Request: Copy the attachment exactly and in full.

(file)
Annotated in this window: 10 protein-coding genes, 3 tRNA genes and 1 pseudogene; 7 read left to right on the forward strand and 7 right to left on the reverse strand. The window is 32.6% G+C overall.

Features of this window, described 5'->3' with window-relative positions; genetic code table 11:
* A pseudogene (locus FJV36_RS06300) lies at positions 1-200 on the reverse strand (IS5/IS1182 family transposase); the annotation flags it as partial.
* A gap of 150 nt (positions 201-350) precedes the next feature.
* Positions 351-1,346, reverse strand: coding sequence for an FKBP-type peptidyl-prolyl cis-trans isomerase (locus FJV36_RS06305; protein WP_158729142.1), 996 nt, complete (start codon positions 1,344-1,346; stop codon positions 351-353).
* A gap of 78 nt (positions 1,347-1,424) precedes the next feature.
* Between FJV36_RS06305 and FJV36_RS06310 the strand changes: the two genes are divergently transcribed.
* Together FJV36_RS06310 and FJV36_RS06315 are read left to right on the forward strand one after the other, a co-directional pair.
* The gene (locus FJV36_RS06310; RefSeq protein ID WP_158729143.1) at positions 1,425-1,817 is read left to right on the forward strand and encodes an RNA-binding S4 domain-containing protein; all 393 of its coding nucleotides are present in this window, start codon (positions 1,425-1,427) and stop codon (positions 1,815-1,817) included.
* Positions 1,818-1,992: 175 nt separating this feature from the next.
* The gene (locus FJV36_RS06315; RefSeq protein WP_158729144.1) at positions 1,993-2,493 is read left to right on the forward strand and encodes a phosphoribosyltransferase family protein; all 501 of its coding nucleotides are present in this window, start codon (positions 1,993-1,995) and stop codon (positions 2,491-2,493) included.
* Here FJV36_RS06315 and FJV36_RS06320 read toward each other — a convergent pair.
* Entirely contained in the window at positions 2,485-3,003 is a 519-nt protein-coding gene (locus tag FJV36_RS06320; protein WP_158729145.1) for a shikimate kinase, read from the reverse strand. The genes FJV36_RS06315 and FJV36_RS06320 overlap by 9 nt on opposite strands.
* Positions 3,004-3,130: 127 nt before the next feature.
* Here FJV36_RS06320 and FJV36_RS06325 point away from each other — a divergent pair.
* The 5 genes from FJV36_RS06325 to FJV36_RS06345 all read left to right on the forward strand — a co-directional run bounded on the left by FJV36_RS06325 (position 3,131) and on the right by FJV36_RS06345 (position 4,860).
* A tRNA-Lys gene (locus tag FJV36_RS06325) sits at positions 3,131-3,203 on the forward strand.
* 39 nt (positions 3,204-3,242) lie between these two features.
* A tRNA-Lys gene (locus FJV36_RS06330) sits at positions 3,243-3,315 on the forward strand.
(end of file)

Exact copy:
Annotated in this window: 10 protein-coding genes, 3 tRNA genes and 1 pseudogene; 7 read left to right on the forward strand and 7 right to left on the reverse strand. The window is 32.6% G+C overall.

Features of this window, described 5'->3' with window-relative positions; genetic code table 11:
* A pseudogene (locus FJV36_RS06300) lies at positions 1-200 on the reverse strand (IS5/IS1182 family transposase); the annotation flags it as partial.
* A gap of 150 nt (positions 201-350) precedes the next feature.
* Positions 351-1,346, reverse strand: coding sequence for an FKBP-type peptidyl-prolyl cis-trans isomerase (locus FJV36_RS06305; protein WP_158729142.1), 996 nt, complete (start codon positions 1,344-1,346; stop codon positions 351-353).
* A gap of 78 nt (positions 1,347-1,424) precedes the next feature.
* Between FJV36_RS06305 and FJV36_RS06310 the strand changes: the two genes are divergently transcribed.
* Together FJV36_RS06310 and FJV36_RS06315 are read left to right on the forward strand one after the other, a co-directional pair.
* The gene (locus FJV36_RS06310; RefSeq protein ID WP_158729143.1) at positions 1,425-1,817 is read left to right on the forward strand and encodes an RNA-binding S4 domain-containing protein; all 393 of its coding nucleotides are present in this window, start codon (positions 1,425-1,427) and stop codon (positions 1,815-1,817) included.
* Positions 1,818-1,992: 175 nt separating this feature from the next.
* The gene (locus FJV36_RS06315; RefSeq protein WP_158729144.1) at positions 1,993-2,493 is read left to right on the forward strand and encodes a phosphoribosyltransferase family protein; all 501 of its coding nucleotides are present in this window, start codon (positions 1,993-1,995) and stop codon (positions 2,491-2,493) included.
* Here FJV36_RS06315 and FJV36_RS06320 read toward each other — a convergent pair.
* Entirely contained in the window at positions 2,485-3,003 is a 519-nt protein-coding gene (locus tag FJV36_RS06320; protein WP_158729145.1) for a shikimate kinase, read from the reverse strand. The genes FJV36_RS06315 and FJV36_RS06320 overlap by 9 nt on opposite strands.
* Positions 3,004-3,130: 127 nt before the next feature.
* Here FJV36_RS06320 and FJV36_RS06325 point away from each other — a divergent pair.
* The 5 genes from FJV36_RS06325 to FJV36_RS06345 all read left to right on the forward strand — a co-directional run bounded on the left by FJV36_RS06325 (position 3,131) and on the right by FJV36_RS06345 (position 4,860).
* A tRNA-Lys gene (locus tag FJV36_RS06325) sits at positions 3,131-3,203 on the forward strand.
* 39 nt (positions 3,204-3,242) lie between these two features.
* A tRNA-Lys gene (locus FJV36_RS06330) sits at positions 3,243-3,315 on the forward strand.